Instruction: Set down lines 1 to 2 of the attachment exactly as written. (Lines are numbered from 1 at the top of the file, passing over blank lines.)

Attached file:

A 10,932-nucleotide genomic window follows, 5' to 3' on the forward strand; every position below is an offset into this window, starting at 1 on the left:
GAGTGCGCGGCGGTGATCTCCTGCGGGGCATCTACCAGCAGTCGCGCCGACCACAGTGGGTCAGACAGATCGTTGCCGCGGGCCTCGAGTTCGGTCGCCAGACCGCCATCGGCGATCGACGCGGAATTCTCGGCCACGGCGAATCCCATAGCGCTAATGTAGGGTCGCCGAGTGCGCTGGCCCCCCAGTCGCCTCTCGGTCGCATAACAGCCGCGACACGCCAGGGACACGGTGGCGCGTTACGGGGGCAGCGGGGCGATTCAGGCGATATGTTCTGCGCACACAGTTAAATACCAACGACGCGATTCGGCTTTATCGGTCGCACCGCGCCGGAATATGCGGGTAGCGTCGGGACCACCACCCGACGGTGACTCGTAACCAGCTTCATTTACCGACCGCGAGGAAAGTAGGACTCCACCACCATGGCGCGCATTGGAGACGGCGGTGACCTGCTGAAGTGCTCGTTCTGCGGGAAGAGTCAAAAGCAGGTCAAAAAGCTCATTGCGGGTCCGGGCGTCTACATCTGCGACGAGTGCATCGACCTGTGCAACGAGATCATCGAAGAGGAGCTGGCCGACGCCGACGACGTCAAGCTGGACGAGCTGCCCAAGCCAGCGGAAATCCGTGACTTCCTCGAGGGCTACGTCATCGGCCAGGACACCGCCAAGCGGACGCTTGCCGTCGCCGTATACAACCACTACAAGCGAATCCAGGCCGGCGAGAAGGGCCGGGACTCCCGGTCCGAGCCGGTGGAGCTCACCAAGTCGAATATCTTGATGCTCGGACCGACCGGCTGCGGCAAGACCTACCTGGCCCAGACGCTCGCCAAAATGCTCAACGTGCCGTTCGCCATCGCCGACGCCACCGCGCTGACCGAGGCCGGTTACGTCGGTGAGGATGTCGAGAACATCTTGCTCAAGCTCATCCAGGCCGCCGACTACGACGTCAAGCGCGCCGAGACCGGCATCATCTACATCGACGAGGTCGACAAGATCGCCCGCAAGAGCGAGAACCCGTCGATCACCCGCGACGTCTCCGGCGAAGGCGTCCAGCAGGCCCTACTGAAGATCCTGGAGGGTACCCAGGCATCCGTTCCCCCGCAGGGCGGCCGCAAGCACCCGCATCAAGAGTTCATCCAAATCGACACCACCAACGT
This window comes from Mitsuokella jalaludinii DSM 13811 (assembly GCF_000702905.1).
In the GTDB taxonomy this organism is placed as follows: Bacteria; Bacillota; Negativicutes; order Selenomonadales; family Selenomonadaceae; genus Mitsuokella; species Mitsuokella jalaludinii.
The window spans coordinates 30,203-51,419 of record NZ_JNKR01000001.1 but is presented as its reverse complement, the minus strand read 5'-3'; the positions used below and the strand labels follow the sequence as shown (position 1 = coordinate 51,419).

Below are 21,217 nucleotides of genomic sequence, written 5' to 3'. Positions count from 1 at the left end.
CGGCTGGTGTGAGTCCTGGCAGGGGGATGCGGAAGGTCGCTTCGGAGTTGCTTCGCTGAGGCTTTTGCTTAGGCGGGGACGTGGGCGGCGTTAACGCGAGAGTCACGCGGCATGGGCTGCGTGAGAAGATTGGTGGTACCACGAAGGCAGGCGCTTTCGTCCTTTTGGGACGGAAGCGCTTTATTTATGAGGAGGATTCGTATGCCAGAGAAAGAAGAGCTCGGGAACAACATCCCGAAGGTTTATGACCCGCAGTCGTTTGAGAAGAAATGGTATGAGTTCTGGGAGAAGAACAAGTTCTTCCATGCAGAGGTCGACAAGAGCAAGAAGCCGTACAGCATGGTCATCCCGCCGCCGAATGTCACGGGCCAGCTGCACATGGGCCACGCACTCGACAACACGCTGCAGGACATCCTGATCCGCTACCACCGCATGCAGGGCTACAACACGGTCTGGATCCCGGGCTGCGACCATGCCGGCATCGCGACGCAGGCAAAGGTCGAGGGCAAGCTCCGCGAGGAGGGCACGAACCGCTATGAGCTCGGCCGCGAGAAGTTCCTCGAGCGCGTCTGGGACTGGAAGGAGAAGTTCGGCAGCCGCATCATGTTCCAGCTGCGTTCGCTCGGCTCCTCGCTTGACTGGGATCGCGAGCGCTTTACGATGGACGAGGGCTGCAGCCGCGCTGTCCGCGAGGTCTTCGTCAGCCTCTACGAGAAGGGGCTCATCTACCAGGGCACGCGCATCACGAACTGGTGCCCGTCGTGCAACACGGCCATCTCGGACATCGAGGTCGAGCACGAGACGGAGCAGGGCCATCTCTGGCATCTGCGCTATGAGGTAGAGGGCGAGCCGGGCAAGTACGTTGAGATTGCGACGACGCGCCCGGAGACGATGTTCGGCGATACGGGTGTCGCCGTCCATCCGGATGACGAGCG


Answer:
A 10,932-nucleotide genomic window follows, 5' to 3' on the forward strand; every position below is an offset into this window, starting at 1 on the left:
GAGTGCGCGGCGGTGATCTCCTGCGGGGCATCTACCAGCAGTCGCGCCGACCACAGTGGGTCAGACAGATCGTTGCCGCGGGCCTCGAGTTCGGTCGCCAGACCGCCATCGGCGATCGACGCGGAATTCTCGGCCACGGCGAATCCCATAGCGCTAATGTAGGGTCGCCGAGTGCGCTGGCCCCCCAGTCGCCTCTCGGTCGCATAACAGCCGCGACACGCCAGGGACACGGTGGCGCGTTACGGGGGCAGCGGGGCGATTCAGGCGATATGTTCTGCGCACACAGTTAAATACCAACGACGCGATTCGGCTTTATCGGTCGCACCGCGCCGGAATATGCGGGTAGCGTCGGGACCACCACCCGACGGTGACTCGTAACCAGCTTCATTTACCGACCGCGAGGAAAGTAGGACTCCACCACCATGGCGCGCATTGGAGACGGCGGTGACCTGCTGAAGTGCTCGTTCTGCGGGAAGAGTCAAAAGCAGGTCAAAAAGCTCATTGCGGGTCCGGGCGTCTACATCTGCGACGAGTGCATCGACCTGTGCAACGAGATCATCGAAGAGGAGCTGGCCGACGCCGACGACGTCAAGCTGGACGAGCTGCCCAAGCCAGCGGAAATCCGTGACTTCCTCGAGGGCTACGTCATCGGCCAGGACACCGCCAAGCGGACGCTTGCCGTCGCCGTATACAACCACTACAAGCGAATCCAGGCCGGCGAGAAGGGCCGGGACTCCCGGTCCGAGCCGGTGGAGCTCACCAAGTCGAATATCTTGATGCTCGGACCGACCGGCTGCGGCAAGACCTACCTGGCCCAGACGCTCGCCAAAATGCTCAACGTGCCGTTCGCCATCGCCGACGCCACCGCGCTGACCGAGGCCGGTTACGTCGGTGAGGATGTCGAGAACATCTTGCTCAAGCTCATCCAGGCCGCCGACTACGACGTCAAGCGCGCCGAGACCGGCATCATCTACATCGACGAGGTCGACAAGATCGCCCGCAAGAGCGAGAACCCGTCGATCACCCGCGACGTCTCCGGCGAAGGCGTCCAGCAGGCCCTACTGAAGATCCTGGAGGGTACCCAGGCATCCGTTCCCCCGCAGGGCGGCCGCAAGCACCCGCATCAAGAGTTCATCCAAATCGACACCACCAACGT